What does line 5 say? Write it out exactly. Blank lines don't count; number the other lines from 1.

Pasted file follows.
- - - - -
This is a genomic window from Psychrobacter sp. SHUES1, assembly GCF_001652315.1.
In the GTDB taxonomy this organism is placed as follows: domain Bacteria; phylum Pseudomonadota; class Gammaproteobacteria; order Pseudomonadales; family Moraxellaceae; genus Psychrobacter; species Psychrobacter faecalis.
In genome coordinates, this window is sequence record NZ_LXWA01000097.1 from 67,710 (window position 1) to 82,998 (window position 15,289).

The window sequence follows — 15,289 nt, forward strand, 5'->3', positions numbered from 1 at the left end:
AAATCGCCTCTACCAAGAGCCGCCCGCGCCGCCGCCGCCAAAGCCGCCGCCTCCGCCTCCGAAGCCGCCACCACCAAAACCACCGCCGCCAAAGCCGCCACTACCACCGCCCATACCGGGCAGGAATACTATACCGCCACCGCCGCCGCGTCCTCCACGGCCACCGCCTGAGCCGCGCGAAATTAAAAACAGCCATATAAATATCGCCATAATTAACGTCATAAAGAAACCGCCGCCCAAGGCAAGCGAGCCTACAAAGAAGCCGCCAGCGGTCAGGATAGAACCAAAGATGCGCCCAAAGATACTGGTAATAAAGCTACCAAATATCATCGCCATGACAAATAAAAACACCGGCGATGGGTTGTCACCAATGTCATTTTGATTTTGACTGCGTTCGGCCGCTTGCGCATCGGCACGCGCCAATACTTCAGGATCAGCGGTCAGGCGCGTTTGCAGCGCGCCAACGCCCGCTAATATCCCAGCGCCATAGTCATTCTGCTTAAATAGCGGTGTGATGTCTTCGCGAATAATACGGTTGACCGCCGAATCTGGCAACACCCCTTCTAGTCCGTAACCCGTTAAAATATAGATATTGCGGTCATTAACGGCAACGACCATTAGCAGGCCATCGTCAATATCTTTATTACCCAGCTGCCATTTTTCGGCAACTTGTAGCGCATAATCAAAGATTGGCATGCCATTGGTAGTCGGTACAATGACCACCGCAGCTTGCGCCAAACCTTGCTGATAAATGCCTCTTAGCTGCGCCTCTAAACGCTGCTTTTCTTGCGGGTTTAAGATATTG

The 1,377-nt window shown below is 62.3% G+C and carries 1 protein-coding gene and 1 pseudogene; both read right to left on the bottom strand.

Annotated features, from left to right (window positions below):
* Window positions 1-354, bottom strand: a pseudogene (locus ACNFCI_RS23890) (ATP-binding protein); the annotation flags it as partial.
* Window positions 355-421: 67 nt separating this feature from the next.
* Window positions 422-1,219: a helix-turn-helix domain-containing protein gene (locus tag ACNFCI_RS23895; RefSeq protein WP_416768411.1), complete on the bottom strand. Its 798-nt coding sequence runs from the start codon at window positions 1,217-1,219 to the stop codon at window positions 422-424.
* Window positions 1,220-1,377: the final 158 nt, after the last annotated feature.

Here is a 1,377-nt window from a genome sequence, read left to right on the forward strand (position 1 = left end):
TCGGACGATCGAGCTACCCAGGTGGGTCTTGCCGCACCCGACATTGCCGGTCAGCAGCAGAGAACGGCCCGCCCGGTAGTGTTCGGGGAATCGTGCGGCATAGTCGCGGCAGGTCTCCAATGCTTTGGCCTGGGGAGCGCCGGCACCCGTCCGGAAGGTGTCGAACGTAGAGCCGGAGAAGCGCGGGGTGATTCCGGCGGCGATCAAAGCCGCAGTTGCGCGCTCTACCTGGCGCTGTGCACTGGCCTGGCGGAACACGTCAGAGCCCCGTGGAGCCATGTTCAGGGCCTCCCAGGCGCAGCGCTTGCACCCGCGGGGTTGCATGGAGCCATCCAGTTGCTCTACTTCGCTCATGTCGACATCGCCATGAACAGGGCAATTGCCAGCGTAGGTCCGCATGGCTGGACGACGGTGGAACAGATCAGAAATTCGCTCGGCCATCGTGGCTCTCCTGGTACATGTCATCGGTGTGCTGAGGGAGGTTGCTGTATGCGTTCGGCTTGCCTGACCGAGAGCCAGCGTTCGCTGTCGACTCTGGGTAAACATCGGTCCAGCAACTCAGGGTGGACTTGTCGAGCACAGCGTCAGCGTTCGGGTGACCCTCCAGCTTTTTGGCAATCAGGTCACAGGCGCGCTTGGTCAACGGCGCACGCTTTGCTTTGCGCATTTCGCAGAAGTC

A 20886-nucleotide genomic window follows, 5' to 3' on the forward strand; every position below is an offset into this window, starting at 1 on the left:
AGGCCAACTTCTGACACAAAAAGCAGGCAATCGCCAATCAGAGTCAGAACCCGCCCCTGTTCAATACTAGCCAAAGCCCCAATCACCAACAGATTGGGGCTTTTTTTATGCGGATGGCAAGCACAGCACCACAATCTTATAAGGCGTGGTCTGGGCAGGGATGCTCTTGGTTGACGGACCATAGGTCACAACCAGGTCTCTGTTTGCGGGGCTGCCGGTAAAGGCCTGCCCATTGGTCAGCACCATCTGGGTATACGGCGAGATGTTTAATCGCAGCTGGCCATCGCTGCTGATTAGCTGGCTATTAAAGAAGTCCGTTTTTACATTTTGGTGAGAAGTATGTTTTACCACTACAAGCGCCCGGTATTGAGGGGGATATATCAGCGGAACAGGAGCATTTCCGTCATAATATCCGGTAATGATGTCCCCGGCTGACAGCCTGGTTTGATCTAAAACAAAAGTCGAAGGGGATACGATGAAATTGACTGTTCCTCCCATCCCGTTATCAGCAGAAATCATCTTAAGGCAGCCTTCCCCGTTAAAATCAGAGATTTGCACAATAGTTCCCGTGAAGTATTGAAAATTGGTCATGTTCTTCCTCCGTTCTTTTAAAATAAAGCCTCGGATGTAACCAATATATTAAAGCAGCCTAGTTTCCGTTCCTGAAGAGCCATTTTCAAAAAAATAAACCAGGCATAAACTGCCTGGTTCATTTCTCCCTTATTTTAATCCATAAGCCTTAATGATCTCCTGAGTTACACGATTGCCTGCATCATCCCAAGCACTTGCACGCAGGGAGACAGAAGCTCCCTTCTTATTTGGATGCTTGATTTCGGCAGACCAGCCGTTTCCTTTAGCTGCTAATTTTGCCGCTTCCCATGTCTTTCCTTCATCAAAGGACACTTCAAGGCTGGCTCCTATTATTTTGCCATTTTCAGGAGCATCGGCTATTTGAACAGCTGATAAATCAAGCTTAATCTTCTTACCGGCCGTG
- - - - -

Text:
AAATCGCCTCTACCAAGAGCCGCCCGCGCCGCCGCCGCCAAAGCCGCCGCCTCCGCCTCCGAAGCCGCCACCACCAAAACCACCGCCGCCAAAGCCGCCACTACCACCGCCCATACCGGGCAGGAATACTATACCGCCACCGCCGCCGCGTCCTCCACGGCCACCGCCTGAGCCGCGCGAAATTAAAAACAGCCATATAAATATCGCCATAATTAACGTCATAAAGAAACCGCCGCCCAAGGCAAGCGAGCCTACAAAGAAGCCGCCAGCGGTCAGGATAGAACCAAAGATGCGCCCAAAGATACTGGTAATAAAGCTACCAAATATCATCGCCATGACAAATAAAAACACCGGCGATGGGTTGTCACCAATGTCATTTTGATTTTGACTGCGTTCGGCCGCTTGCGCATCGGCACGCGCCAATACTTCAGGATCAGCGGTCAGGCGCGTTTGCAGCGCGCCAACGCCCGCTAATATCCCAGCGCCATAGTCATTCTGCTTAAATAGCGGTGTGATGTCTTCGCGAATAATACGGTTGACCGCCGAATCTGGCAACACCCCTTCTAGTCCGTAACCCGTTAAAATATAGATATTGCGGTCATTAACGGCAACGACCATTAGCAGGCCATCGTCAATATCTTTATTACCCAGCTGCCATTTTTCGGCAACTTGTAGCGCATAATCAAAGATTGGCATGCCATTGGTAGTCGGTACAATGACCACCGCAGCTTGCGCCAAACCTTGCTGATAAATGCCTCTTAGCTGCGCCTCTAAACGCTGCTTTTCTTGCGGGTTTAAGATATTG